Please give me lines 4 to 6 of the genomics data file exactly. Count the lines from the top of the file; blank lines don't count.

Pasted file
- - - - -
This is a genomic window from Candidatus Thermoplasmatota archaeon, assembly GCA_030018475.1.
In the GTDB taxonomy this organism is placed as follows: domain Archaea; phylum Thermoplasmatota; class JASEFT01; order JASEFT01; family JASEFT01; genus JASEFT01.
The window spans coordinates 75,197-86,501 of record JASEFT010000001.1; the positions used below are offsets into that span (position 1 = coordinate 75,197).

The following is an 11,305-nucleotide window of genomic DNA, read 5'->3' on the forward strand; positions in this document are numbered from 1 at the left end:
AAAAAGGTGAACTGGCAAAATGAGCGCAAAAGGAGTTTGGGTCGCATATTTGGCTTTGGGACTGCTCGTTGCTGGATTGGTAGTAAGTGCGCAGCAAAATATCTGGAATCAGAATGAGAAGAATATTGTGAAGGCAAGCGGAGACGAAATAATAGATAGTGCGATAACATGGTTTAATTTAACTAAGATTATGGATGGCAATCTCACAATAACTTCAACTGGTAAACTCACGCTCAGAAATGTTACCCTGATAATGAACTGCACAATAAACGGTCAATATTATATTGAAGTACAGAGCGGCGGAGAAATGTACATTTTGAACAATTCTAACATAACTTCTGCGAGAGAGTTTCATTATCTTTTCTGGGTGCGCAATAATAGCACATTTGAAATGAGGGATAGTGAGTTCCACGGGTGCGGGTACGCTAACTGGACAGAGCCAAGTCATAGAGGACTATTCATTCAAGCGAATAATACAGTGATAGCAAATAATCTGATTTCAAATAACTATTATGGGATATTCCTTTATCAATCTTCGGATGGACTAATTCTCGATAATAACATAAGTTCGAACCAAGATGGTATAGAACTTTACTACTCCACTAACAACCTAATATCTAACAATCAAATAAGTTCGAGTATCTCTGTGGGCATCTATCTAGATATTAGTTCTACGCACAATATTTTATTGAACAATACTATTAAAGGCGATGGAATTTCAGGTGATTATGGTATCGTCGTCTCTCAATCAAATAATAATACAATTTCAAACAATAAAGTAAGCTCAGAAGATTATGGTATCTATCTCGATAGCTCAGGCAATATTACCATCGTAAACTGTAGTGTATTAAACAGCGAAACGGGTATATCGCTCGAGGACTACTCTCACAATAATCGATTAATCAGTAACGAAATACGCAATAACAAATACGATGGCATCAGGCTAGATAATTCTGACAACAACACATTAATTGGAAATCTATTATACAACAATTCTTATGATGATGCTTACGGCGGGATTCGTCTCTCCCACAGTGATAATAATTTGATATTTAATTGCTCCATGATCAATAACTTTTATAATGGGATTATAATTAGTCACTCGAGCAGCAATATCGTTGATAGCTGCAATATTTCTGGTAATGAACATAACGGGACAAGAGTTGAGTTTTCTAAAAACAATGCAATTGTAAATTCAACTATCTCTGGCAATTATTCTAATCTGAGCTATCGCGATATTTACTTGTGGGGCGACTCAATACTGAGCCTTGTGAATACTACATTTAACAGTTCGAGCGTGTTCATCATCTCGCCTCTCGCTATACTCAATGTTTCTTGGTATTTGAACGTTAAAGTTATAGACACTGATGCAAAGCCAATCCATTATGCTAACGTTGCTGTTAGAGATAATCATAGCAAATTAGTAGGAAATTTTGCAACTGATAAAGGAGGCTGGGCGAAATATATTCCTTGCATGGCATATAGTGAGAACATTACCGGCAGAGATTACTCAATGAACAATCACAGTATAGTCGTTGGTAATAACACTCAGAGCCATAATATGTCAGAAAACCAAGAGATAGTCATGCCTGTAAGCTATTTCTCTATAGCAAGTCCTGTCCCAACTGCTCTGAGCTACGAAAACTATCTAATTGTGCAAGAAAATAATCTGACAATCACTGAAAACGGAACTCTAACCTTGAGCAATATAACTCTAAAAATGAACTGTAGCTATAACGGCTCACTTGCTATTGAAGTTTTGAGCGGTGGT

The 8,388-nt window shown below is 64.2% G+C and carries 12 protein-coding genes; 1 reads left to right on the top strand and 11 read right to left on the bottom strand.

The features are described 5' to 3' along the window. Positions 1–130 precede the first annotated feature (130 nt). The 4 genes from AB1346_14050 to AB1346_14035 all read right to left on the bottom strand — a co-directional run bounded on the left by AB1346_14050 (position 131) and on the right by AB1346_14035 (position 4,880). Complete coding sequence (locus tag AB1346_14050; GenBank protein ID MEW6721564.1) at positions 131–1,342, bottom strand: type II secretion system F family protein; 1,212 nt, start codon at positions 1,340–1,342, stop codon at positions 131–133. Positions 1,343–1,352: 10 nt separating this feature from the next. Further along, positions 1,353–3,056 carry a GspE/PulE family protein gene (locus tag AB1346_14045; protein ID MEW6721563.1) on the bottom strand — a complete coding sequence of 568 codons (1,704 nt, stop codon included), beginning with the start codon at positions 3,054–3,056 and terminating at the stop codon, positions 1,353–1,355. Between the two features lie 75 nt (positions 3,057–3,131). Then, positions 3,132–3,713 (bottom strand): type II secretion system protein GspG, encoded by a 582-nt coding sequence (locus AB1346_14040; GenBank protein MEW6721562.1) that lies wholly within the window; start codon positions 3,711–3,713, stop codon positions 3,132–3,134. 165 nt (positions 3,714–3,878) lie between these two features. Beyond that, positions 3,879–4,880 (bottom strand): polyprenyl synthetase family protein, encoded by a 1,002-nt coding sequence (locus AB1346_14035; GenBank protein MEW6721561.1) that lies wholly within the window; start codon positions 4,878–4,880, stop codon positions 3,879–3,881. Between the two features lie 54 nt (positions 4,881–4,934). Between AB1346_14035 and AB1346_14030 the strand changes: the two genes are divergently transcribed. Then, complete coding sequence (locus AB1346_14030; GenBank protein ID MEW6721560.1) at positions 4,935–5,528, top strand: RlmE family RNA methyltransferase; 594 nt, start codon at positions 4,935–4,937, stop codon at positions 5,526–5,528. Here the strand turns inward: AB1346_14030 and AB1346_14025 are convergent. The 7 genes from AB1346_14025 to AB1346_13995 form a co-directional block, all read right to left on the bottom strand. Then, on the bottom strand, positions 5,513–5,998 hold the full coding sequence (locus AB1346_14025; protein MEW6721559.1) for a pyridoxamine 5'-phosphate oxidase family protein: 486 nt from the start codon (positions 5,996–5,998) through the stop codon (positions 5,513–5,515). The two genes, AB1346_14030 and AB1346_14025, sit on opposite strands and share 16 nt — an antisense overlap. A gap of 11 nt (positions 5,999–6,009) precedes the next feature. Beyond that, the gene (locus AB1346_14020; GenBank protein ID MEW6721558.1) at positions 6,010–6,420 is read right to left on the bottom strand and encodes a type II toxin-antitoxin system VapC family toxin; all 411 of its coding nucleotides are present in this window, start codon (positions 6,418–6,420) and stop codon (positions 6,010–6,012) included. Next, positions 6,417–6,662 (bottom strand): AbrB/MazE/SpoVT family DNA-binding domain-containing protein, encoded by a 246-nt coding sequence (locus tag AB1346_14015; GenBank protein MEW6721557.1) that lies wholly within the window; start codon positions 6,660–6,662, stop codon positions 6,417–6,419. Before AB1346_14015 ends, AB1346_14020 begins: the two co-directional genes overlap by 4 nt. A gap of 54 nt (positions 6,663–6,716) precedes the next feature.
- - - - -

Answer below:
The following is an 11,305-nucleotide window of genomic DNA, read 5'->3' on the forward strand; positions in this document are numbered from 1 at the left end:
AAAAAGGTGAACTGGCAAAATGAGCGCAAAAGGAGTTTGGGTCGCATATTTGGCTTTGGGACTGCTCGTTGCTGGATTGGTAGTAAGTGCGCAGCAAAATATCTGGAATCAGAATGAGAAGAATATTGTGAAGGCAAGCGGAGACGAAATAATAGATAGTGCGATAACATGGTTTAATTTAACTAAGATTATGGATGGCAATCTCACAATAACTTCAACTGGTAAACTCACGCTCAGAAATGTTACCCTGATAATGAACTGCACAATAAACGGTCAATATTATATTGAAGTACAGAGCGGCGGAGAAATGTACATTTTGAACAATTCTAACATAACTTCTGCGAGAGAGTTTCATTATCTTTTCTGGGTGCGCAATAATAGCACATTTGAAATGAGGGATAGTGAGTTCCACGGGTGCGGGTACGCTAACTGGACAGAGCCAAGTCATAGAGGACTATTCATTCAAGCGAATAATACAGTGATAGCAAATAATCTGATTTCAAATAACTATTATGGGATATTCCTTTATCAATCTTCGGATGGACTAATTCTCGATAATAACATAAGTTCGAACCAAGATGGTATAGAACTTTACTACTCCACTAACAACCTAATATCTAACAATCAAATAAGTTCGAGTATCTCTGTGGGCATCTATCTAGATATTAGTTCTACGCACAATATTTTATTGAACAATACTATTAAAGGCGATGGAATTTCAGGTGATTATGGTATCGTCGTCTCTCAATCAAATAATAATACAATTTCAAACAATAAAGTAAGCTCAGAAGATTATGGTATCTATCTCGATAGCTCAGGCAATATTACCATCGTAAACTGTAGTGTATTAAACAGCGAAACGGGTATATCGCTCGAGGACTACTCTCACAATAATCGATTAATCAGTAACGAAATACGCAATAACAAATACGATGGCATCAGGCTAGATAATTCTGACAACAACACATTAATTGGAAATCTATTATACAACAATTCTTATGATGATGCTTACGGCGGGATTCGTCTCTCCCACAGTGATAATAATTTGATATTTAATTGCTCCATGATCAATAACTTTTATAATGGGATTATAATTAGTCACTCGAGCAGCAATATCGTTGATAGCTGCAATATTTCTGGTAATGAACATAACGGGACAAGAGTTGAGTTTTCTAAAAACAATGCAATTGTAAATTCAACTATCTCTGGCAATTATTCTAATCTGAGCTATCGCGATATTTACTTGTGGGGCGACTCAATACTGAGCCTTGTGAATACTACATTTAACAGTTCGAGCGTGTTCATCATCTCGCCTCTCGCTATACTCAATGTTTCTTGGTATTTGAACGTTAAAGTTATAGACACTGATGCAAAGCCAATCCATTATGCTAACGTTGCTGTTAGAGATAATCATAGCAAATTAGTAGGAAATTTTGCAACTGATAAAGGAGGCTGGGCGAAATATATTCCTTGCATGGCATATAGTGAGAACATTACCGGCAGAGATTACTCAATGAACAATCACAGTATAGTCGTTGGTAATAACACTCAGAGCCATAATATGTCAGAAAACCAAGAGATAGTCATGCCTGTAAGCTATTTCTCTATAGCAAGTCCTGTCCCAACTGCTCTGAGCTACGAAAACTATCTAATTGTGCAAGAAAATAATCTGACAATCACTGAAAACGGAACTCTAACCTTGAGCAATATAACTCTAAAAATGAACTGTAGCTATAACGGCTCACTTGCTATTGAAGTTTTGAGCGGTGGT

The 8,388-nt window shown below is 64.2% G+C and carries 12 protein-coding genes; 1 reads left to right on the top strand and 11 read right to left on the bottom strand.